Farmers and others often use paraquat for weeds resistant to glyphosate, used in a broad-spectrum glyphosate-based herbicide called “Roundup.”
Initially produced by Monsanto and then purchased by Bayer, Roundup is now banned in more than 20 countries. Research suggests that Roundup is associated with an increased risk of certain cancers (e.g., non-Hodgkin’s lymphoma and chronic lymphocytic leukemia [CLL]).
Although Roundup is not banned in the U.S., some states restrict its use or ban it altogether. Paraquat is increasingly popular among agricultural and other commercial operations, which has been attributed to an increase in glyphosate-resistant weeds as well as the many high-profile glyphosate-related lawsuits by attorneys representing clients who developed cancer after consistent exposure to “Roundup.” Bayer has also indicated that it will stop selling Roundup for residential use due to increasing and ongoing litigation.
Syngenta, the primary manufacturer of paraquat, promotes its herbicide throughout the U.S., other industrialized countries, and developing countries. More than 100 countries worldwide have used paraquat as an herbicide for multiple crops, including:
Paraquat is also used around commercial buildings, parkways, storage yards, and roadsides. In 2017, ChemChina purchased Syngenta, which is manufactured in facilities in China and the United Kingdom (UK). The use of paraquat is banned in China and the UK, although they allow its production for export.
More than 30 countries have banned the use of paraquat, including the European Union (EU) and Switzerland. Approximately 200,000 to 300,000 people are estimated to take their own lives every year through self-poisoning with pesticides.
Paraquat is one of the most popular agents for self-poisoning due to its acute, rapid toxicity, leading several countries to ban or never authorize its use as an herbicide.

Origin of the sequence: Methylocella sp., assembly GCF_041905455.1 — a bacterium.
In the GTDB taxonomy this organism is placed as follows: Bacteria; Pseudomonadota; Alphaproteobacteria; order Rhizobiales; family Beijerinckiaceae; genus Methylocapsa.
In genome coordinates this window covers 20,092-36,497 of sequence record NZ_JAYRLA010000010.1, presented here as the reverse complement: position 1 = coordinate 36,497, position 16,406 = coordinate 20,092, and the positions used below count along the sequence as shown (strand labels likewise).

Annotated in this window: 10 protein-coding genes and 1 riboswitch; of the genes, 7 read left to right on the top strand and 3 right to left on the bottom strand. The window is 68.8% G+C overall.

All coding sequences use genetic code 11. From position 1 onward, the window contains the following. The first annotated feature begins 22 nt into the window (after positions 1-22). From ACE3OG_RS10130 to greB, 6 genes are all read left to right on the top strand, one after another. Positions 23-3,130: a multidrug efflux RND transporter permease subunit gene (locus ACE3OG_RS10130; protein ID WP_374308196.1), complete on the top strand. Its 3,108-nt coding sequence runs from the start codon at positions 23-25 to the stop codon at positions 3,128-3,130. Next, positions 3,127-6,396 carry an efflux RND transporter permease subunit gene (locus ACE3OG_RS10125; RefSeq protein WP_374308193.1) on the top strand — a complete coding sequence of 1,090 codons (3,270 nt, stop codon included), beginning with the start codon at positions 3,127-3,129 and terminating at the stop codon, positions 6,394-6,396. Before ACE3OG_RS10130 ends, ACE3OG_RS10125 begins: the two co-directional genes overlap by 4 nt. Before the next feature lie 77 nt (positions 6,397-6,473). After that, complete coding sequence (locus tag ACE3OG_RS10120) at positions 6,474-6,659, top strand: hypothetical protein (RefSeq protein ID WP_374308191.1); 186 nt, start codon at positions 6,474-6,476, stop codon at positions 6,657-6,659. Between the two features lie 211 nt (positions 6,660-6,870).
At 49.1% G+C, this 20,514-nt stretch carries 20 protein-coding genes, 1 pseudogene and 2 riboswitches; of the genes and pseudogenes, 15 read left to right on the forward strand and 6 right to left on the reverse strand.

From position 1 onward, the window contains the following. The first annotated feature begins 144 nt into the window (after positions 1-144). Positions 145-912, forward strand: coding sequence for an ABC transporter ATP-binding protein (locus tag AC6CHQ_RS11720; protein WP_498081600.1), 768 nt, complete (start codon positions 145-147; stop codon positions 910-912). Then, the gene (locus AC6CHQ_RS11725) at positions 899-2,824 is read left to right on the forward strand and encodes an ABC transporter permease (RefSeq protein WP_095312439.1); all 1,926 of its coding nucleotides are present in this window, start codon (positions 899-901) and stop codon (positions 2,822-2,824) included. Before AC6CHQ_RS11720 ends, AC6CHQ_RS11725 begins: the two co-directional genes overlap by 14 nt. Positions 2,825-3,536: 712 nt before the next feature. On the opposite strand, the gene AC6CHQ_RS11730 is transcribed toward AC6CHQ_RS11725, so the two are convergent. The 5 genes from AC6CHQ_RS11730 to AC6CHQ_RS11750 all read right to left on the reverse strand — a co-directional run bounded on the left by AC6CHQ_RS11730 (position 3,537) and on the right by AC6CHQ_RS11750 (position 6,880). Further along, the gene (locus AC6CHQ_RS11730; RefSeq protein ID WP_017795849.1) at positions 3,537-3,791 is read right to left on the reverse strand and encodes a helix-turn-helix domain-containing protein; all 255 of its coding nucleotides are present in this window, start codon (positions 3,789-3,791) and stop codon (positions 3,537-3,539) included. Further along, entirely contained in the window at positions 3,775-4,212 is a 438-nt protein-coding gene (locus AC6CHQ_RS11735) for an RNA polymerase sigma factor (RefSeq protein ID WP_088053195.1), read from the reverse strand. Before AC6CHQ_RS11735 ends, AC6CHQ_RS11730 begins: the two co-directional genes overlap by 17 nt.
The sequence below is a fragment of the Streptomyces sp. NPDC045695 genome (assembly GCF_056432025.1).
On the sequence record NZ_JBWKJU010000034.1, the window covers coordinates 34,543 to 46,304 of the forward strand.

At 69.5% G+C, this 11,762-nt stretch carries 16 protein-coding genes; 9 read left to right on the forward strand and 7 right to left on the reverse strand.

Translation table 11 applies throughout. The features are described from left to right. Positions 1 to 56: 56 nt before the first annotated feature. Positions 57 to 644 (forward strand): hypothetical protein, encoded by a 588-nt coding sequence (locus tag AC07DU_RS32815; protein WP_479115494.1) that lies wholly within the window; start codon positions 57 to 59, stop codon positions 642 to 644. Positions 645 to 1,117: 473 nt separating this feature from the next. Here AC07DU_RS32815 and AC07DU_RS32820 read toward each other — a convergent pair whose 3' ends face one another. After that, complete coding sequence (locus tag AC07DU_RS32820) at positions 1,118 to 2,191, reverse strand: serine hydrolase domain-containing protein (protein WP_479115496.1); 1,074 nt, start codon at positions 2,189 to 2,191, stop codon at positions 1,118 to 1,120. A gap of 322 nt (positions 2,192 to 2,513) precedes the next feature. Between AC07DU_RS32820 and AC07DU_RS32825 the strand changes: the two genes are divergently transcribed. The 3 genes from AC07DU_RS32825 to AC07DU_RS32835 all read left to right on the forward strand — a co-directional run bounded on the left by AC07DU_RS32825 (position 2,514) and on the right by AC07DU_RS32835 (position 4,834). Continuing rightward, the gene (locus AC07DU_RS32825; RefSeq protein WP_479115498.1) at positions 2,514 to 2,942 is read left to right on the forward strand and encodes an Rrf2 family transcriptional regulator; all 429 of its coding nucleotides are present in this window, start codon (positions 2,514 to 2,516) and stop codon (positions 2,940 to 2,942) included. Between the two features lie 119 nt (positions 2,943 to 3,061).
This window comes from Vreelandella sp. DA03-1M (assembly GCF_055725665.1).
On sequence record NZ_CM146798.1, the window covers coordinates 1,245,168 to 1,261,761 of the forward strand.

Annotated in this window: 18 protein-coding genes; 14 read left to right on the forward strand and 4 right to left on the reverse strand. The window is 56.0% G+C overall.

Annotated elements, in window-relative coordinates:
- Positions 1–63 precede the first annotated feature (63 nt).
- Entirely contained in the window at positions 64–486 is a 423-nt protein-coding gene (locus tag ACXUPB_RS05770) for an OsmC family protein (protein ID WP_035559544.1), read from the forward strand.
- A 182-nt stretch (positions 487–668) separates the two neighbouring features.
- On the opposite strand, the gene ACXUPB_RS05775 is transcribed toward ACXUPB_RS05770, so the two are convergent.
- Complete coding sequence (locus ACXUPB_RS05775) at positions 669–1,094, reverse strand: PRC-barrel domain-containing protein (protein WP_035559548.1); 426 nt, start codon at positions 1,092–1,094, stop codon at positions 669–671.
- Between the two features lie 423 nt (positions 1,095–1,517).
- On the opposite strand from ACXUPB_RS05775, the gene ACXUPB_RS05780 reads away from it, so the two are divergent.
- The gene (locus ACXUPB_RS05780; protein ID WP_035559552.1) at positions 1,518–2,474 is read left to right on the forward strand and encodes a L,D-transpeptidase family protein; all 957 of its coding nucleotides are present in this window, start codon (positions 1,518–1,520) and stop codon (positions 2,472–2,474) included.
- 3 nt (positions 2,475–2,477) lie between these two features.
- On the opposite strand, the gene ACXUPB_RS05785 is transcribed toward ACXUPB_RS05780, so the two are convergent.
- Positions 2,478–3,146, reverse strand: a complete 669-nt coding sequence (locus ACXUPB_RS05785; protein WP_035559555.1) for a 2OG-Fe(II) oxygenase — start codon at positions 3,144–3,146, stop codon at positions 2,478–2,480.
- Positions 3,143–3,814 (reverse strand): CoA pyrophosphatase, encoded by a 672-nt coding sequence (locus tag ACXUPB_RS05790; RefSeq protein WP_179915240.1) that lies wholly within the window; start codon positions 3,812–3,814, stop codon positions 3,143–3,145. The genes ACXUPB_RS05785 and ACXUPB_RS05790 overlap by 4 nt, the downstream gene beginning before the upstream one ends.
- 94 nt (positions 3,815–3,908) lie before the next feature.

Due to its high toxicity, the U.S. Environmental Protection Agency (EPA) heavily regulates paraquat’s use, classifying it as “restricted use” by commercially licensed users only.
However, the U.S. has not banned paraquat. The Parkinson’s Foundation and the United Parkinson’s Advocacy Council sent letters to the EPA, urging the EPA to cancel the registration of paraquat use based on scientific evidence linking the herbicide to an increased risk of PD.
Yet in October 2020, the EPA re-approved the use of paraquat–albeit with new measures to reduce the risks of its service to human health and the environment.
In addition to the growing number of personal injury lawsuits, Earthjustice sued the EPA for approving continued use of paraquat, citing its link to PD. Earthjustice represents farmworker and agricultural groups, health organizations, including The Michael J. Fox Foundation for Parkinson’s Research, and environmentalists.
What Is Paraquat Found In?
Paraquat is found in multiple herbicides used as weed killers. Farmers and agricultural workers frequently use paraquat to protect against invasive weeds, reduce labor, and produce various crops, including the following:
- Sweet potatoes
As noted above, paraquat is also used to control weeds in non-agricultural commercial settings.
Paraquat Herbicide Trade Names
Paraquat is frequently sold under the trade name Gramoxone. In addition to Syngenta, it is manufactured by several additional companies, including:
- Adama Group
- Altitude Crop Innovations LLC
- Chevron Chemical Company
- Drexel Chemical Company
- Helm Agro
- Innvictis Crop Care LLC
- Sinon USA, Inc.
- United Phosphorus
What Products Contain Paraquat?
Paraquat herbicide is sold under multiple herbicide trade names, including the following:
- Bonfire Herbicide
- Cyclone SL 2.0
- Marman Herbiquat
- Ortho Paraquat CL
Is Paraquat in Roundup?
No, there is no paraquat in Roundup and vice versa. However, both herbicides share many features:
- Both are highly toxic, effective herbicides widely used throughout the U.S.
- Both herbicides appear to be associated with severe health risks, including an increased risk of PD with paraquat exposure and a higher risk of developing non-Hodgkin’s lymphoma or CLL due to Roundup exposure.